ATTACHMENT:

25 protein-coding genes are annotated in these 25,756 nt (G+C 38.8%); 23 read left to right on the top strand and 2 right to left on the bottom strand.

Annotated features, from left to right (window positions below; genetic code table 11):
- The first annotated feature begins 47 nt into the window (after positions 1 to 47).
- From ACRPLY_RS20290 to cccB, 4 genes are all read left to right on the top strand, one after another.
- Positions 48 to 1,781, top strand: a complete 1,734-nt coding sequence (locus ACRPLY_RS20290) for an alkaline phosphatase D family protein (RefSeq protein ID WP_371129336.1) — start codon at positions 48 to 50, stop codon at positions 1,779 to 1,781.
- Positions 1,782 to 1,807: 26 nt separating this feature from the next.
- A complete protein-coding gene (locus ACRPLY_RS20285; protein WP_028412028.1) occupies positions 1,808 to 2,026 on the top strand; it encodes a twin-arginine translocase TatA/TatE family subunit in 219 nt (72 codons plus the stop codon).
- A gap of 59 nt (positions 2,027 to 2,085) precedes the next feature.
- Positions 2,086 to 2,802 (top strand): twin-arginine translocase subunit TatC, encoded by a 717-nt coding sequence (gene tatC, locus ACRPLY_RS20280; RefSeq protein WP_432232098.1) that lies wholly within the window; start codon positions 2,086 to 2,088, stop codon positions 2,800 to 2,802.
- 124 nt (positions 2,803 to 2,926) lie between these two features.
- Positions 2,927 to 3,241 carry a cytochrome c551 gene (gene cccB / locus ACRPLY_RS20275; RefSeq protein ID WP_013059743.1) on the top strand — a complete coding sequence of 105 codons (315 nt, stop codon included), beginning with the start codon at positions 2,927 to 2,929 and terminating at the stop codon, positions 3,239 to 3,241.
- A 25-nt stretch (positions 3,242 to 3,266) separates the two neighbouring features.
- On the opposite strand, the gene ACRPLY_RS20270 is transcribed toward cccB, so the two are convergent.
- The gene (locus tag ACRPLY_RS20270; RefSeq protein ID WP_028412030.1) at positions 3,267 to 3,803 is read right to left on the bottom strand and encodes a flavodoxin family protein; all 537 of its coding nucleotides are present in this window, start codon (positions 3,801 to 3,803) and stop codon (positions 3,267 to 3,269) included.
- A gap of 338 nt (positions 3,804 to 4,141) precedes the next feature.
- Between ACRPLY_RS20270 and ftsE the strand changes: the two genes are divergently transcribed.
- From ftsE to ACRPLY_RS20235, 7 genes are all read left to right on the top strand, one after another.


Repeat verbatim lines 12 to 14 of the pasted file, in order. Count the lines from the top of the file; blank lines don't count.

- A 25-nt stretch (positions 3,242 to 3,266) separates the two neighbouring features.
- On the opposite strand, the gene ACRPLY_RS20270 is transcribed toward cccB, so the two are convergent.
- The gene (locus tag ACRPLY_RS20270; RefSeq protein ID WP_028412030.1) at positions 3,267 to 3,803 is read right to left on the bottom strand and encodes a flavodoxin family protein; all 537 of its coding nucleotides are present in this window, start codon (positions 3,801 to 3,803) and stop codon (positions 3,267 to 3,269) included.